The #continuing allure of #Islamic #finance

The total Islamic finance industry was estimated at around $ 1.9 trillion in assets for the year end of 2016, and it pales into insignificance compared with traditional finance. However of special interest is the growing popularity of Islamic finance from both the Muslim and non-Muslim financial institutions and investors. Islamic assets are very much concentrated in the banking sector which holds $1.5 trillion in total, with the Islamic bonds or sukuks worth $320 billion, and investment funds and insurance or so called takaful worth $56 billion and $25 billion respectively.
The majority are purchase and sale or murabaha and leasing or ijara transactions. Some major Gulf companies are turning to the sukuk market to raise funds, with Saudi Aramco and the Government of Saudi Arabia both successfully launching sukuk tranches which were heavily oversubscribed.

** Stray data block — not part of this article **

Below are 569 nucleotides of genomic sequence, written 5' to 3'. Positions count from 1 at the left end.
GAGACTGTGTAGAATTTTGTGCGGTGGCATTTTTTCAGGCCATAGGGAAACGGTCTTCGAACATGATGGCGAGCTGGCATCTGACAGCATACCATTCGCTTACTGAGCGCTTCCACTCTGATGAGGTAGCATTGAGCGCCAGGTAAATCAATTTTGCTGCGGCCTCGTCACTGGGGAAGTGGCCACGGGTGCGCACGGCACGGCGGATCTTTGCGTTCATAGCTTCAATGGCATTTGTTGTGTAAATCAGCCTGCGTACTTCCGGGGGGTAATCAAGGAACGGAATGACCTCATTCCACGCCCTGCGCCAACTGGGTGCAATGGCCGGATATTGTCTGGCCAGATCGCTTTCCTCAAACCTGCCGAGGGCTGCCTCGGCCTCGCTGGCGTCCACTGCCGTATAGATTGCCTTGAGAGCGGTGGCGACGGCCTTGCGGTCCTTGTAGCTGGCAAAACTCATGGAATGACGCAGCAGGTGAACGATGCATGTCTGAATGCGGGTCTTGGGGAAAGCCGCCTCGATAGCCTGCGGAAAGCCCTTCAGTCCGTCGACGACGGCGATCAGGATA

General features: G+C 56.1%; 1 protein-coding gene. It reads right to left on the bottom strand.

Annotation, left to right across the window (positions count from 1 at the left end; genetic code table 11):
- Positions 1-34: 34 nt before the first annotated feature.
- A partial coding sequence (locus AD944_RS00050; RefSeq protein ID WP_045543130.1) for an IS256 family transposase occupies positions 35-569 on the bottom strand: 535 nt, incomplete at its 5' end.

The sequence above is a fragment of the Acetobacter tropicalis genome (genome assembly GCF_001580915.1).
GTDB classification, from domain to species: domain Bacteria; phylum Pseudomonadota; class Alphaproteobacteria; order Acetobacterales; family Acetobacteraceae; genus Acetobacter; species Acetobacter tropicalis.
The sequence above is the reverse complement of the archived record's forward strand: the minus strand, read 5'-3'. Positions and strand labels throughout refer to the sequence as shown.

Globally, the Islamic finance market is mainly found in two main regions in the Muslim world – Malaysia and in the Arabian Gulf, an Bahrain set a precedent there in supervising and granting of Islamic banking licenses but Dubai is now becoming a global hub for the sector. Other financial centers, especially London, have been quite vigorous in trying to capture a part of the growing Islamic finance business and the UK is far ahead of other Western countries, with 20 banks offering Islamic finance services, compared with 100 in the US and 4 in Switzerland.
Some western banks like Citibank and HSBC have been in the forefront of Islamic finance and established Islamic finance subsidiaries, like HSBC Amana even before fully owned Muslim Islamic finance institutions were set up. Of the 20 UK banks, five are fully Sharia compliant – Abdu Dhabi Islamic Bank, Al Rayan Islamic Bank, Bank of London and the Middle East , Gatehouse Bank and QIB UK. According to some estimates, there are more than 100,000 Islamic banking retail customers in the UK and even non-Muslim retail investors are also opting for Sharia compliant Children Trust Funds in screened ethically investing companies.